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Make a Video Production That Gets Results – Part I

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Start at the end before you make a video production

Before you start your video production, ask yourself what are the results you’re expecting after your target audience watches it? Do you want them to click for more information, send you their email address, attend next year’s conference, buy your product, call your business, come by your business, learn a process (as in a training video), fall in love with your brand, want to work for your company (as in a recruitment video), etc., etc.

By knowing what you want to achieve first, you’ll be better able to know how to get there. As the adage goes, ‘if you don’t know where you’re going, any road looks as good as another’. This blog is intended to put you on the right road.  Now that you have your target figured out, it’s time to decide the best way to approach it.

What have other video producers done?

Whether it’s ‘imitation being the sincerest form of flattery’ or whatever, a great way to figure out how to reach your goal is to see what others have done to achieve the same goal. One of the easiest ways to do this is to go to YouTube and search for the same type of video you’re wanting to produce. Search for ‘recruitment videos’, ‘training videos’, ‘marketing videos’, or whatever type of video you need to produce to get your results.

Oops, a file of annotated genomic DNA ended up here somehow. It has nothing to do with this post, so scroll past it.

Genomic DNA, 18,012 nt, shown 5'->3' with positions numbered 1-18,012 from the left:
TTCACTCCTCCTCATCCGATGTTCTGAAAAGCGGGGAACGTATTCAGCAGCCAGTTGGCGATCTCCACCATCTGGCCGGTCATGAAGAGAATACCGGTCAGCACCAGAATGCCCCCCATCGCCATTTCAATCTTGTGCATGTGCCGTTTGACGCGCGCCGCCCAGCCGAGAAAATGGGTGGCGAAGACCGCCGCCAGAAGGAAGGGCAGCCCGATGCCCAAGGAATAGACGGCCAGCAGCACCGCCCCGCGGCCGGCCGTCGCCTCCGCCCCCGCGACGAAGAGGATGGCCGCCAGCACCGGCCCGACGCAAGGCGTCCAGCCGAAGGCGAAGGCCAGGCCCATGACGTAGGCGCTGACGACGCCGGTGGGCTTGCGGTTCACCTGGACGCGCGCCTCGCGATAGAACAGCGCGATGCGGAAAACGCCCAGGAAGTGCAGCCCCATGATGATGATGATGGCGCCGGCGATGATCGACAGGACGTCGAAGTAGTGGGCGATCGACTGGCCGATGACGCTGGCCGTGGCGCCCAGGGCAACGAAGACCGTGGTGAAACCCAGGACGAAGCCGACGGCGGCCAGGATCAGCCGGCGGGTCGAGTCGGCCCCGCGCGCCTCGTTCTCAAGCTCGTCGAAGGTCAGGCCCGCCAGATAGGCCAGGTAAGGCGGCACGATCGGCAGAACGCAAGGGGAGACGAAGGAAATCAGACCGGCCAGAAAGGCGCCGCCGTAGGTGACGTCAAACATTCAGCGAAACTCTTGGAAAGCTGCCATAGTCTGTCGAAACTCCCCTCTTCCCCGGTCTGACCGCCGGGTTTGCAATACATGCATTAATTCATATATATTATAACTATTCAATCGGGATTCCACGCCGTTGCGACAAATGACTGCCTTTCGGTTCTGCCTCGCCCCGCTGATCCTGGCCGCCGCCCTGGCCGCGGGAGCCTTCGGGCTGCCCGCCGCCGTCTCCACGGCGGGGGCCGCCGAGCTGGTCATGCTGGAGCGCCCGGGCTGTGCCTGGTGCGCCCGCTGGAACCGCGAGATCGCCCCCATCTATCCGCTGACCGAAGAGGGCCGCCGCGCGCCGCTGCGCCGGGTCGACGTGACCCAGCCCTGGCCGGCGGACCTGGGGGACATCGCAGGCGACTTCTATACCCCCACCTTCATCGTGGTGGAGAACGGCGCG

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Let’s take a training video for example

Sometimes seeing what doesn’t work is just as instructive as seeing what does. Say you have a notion about using one camera to film someone demonstrating a process, believing that this will be sufficient to get your ideas across in a training video. By seeing someone else’s one camera shoot, you may see that this video is b-o-r-i-n-g! Then by seeing another training video that uses two cameras to switch back and forth  creates a more dynamic look, helping to retain viewer interest and concentration. Keep in mind, that the objective in a training video isn’t necessarily to wow them with your fancy footwork. The real purpose is to train a process that people will remember.

Staying with the example of a training video, don’t go overboard the other way either. If there’s too much going on in your video, you may lose your audience. Yes, they’ll be mesmerized by the flashy animation, moving text, animated music, fast cuts, multiple cameras, etc., but you may lose them. They may be more intent on watching the ‘eye candy’ than learning the content you’re wanting them to understand and use.

Your next step

Next week, I’ll continue with the theme of hitting the right note(s) with your video production. In the meantime, if you have any questions about this blog or would like help to make a video production, please feel free to contact us at 773 252-3352 or


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